Europe: Not as Secular as You Think

With its dwindling rates of attendance at religious services and rising numbers of churches shuttered or sold, Western Europe seems to be the region of the world where the outlook for faith is bleakest.

We’ve all been told this, right? But not so fast. In this article by Tom Heneghan, a new, more nuanced survey yields surprising results. Read Europe: Not as Secular as You Think

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Interesting analysis. Thanks!
I think that the point that many people consider themselves cultural Christians in Europe is true, especially based on some Europeans I have spoken to. For example, I recall a friend’s German girlfriend describing herself as a cultural Christian. It’s a little scary, because we probably are often mainly cultural here in the US, with the added peer pressure to attend church a bit more than they do.

However, if culture drives our Christianity, while there are good things about it–does it take the place of our executive and self-critical meditation on the Bible? @jpm’s article on conservative evangelicals taking a masculine emphasis and falling to the Metoo movement indicates that many of us don’t think of Jesus’ teachings about submission to each other, avoiding lust, and that the first would be last, and the last first.

By cultural christian you mean not actually believing in God but following the traditions? Where I live the vast majority of “religious” people I know don’t go to church, but when I talk to them about belief, most of them say that they actually believe in God and (to some extent at least) in the bible, so I don’t think the people in this survey necessarily fall into that category just because they don’t go to church.

I guess I was more surprised at the extent of faith I met in Europe after all. I would agree with your impression.
Where do you live, if I may ask? Thanks.

In the Book of Common Prayer, there is a prayer for those whose faith is known to God alone.

I was surprised as well. The question about cultural christians is just for the fact that all people I know which call themselves “cultural christians” mean by that that they follow the traditions (sometimes even going to church) but don’t believe in God or any transcendent things. The term we use here for people which don’t go to church but are christians/believe in God is usually “non-practicing/non-observant” instead of cultural. So I was just curious to know what of the two you meant by “cultural christian”. I just asked that so I could understand your comment better and enter the discussion properly.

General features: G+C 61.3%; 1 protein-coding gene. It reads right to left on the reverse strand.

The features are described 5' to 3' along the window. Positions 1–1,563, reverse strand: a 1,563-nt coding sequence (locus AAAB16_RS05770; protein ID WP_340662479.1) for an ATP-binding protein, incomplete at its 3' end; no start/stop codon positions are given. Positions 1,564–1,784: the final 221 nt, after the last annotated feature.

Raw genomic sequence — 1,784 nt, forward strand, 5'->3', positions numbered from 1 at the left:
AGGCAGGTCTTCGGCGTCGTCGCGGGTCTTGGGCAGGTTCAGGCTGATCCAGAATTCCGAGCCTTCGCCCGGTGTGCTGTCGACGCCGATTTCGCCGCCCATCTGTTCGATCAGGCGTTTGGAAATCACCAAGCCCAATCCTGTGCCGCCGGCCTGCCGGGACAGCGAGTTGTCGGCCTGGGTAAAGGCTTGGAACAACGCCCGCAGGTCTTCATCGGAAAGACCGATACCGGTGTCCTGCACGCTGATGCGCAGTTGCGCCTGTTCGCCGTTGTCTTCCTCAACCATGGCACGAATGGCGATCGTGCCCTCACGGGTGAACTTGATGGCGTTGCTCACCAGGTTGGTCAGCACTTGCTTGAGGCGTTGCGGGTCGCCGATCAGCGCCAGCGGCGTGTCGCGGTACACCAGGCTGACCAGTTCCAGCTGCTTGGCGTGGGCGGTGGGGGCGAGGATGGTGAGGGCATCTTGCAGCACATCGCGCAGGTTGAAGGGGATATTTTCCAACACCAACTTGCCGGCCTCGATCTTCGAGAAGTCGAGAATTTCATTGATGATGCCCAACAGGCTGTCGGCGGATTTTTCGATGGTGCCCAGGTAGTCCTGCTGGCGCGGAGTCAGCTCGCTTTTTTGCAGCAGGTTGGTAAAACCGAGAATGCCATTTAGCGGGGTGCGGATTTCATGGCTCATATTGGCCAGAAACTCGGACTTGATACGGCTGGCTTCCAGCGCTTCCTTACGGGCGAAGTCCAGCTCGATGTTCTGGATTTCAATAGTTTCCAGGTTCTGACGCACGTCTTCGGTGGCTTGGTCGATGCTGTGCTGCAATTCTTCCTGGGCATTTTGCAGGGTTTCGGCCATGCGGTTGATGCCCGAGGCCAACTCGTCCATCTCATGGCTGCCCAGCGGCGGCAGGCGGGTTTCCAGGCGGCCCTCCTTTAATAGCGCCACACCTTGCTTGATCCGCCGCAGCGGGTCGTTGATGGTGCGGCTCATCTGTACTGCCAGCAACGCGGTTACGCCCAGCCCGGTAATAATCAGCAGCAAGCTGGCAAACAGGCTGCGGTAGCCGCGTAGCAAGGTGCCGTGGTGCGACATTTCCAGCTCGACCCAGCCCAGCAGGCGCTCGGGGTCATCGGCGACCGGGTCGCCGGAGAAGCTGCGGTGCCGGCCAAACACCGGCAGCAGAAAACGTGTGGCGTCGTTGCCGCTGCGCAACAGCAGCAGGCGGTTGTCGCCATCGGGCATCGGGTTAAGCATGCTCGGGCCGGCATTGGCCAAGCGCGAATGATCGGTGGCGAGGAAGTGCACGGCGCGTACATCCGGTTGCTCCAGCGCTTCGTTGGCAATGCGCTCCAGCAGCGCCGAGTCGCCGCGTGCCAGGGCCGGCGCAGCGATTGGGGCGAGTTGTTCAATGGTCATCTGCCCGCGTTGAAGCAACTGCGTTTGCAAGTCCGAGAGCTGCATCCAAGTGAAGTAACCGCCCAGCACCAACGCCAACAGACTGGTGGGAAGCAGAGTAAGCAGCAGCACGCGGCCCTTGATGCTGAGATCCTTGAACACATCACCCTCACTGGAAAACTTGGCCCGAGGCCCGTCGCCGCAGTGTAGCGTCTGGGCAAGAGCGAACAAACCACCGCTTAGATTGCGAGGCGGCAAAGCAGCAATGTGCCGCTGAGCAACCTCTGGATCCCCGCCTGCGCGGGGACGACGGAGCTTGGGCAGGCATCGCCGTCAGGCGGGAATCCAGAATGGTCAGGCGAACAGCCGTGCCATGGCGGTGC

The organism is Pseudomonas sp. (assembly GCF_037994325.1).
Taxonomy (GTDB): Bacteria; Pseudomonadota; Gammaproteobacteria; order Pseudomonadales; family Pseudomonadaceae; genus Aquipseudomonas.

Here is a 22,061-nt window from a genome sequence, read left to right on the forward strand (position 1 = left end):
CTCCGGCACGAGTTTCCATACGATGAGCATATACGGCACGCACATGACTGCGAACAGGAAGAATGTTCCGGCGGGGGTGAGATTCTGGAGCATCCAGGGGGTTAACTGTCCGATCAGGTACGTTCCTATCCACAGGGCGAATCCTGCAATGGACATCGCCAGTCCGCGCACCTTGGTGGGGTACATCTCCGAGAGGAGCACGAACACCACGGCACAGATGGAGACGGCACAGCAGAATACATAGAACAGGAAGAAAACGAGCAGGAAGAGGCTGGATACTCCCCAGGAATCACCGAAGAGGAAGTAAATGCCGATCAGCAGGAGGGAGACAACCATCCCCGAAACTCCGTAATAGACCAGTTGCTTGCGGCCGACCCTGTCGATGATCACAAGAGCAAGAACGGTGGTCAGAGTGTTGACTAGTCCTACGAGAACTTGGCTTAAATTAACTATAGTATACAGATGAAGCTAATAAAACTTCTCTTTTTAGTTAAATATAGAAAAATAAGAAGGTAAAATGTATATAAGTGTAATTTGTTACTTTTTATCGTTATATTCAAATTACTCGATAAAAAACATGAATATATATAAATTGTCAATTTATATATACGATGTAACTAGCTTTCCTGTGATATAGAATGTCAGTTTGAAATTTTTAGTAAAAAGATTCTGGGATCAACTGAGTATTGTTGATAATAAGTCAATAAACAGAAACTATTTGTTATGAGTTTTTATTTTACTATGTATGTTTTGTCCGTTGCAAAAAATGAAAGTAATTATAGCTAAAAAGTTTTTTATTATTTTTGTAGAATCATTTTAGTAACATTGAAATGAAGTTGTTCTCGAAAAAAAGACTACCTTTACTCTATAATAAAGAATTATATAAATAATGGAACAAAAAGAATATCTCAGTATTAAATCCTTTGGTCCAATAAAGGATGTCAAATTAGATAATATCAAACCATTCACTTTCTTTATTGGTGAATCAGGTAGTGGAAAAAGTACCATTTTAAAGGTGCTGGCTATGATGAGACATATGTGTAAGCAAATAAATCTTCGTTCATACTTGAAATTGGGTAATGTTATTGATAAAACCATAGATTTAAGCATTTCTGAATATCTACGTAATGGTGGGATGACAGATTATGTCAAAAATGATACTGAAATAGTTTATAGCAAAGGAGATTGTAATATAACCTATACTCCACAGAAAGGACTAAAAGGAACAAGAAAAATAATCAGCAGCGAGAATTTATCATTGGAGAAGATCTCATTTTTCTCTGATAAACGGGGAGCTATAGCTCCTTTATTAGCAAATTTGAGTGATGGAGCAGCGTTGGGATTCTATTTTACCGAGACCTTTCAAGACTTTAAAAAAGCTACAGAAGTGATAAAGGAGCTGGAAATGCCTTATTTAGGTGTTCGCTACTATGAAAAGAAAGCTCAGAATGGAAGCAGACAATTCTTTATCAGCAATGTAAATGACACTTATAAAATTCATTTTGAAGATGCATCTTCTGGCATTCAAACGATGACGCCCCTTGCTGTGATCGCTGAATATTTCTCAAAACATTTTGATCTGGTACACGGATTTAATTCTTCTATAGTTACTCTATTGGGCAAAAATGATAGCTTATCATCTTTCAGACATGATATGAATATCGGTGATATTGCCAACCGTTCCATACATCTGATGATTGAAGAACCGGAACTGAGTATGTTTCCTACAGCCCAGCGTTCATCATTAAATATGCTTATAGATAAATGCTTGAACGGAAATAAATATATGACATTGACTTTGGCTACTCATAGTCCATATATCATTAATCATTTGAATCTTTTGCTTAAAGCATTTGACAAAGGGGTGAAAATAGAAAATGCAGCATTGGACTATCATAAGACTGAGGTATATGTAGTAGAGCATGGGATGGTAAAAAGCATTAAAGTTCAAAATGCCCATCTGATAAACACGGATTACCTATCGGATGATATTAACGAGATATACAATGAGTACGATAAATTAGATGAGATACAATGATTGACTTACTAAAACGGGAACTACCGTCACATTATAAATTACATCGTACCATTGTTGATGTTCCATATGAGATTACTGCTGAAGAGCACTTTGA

Hm. In the article, it noted that there was a wide variety of cultural Christian definitions. Most of them had to do with church attendance or non attendance, but they identified as Christian, officially. In Germany, the divide was a bit different, as if you weren’t a registered churchgoer you didn’t pay taxes, but that could leave a different demographic as “nonchurched” than in other parts of the country.

The article noted that the non churched, cultural Christians were typically a bit more liberal than the churched ones, but not nearly as liberal concerning things like abortion, from my understanding, as those who did not identify as Christians.

@beaglelady, I’m from “low church” but in our mission, SIM, there were high church Anglicans and some Catholics. I really enjoyed the Book of Common Prayer and bought a copy in university to read. There is a lot of deep, wonderful thinking in it. Thanks.

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But Americans are far more likely than West Europeans — by 53 percent versus 11 percent — to say that religion plays an important part in their lives.

Even the religiously unaffiliated in the U.S. see faith as more important than their counterparts across the Atlantic, to the point where American nones sometimes emerge as more religious than Christians in several European countries when asked about belief in God, prayer and attendance at religious services, it said.

I’m not sure what I thought, but these are still pretty striking differences with even ‘nones’ in America being more religious than Christians in several European countries. What kind of Christianity would that be exactly? At another point the author notes that it is more significant than nominal/cultural Christianity, but as the author points out it is fairly complicated in general!

One other thing I’ve observed is that there are agnostics out there who would dearly love to have faith.

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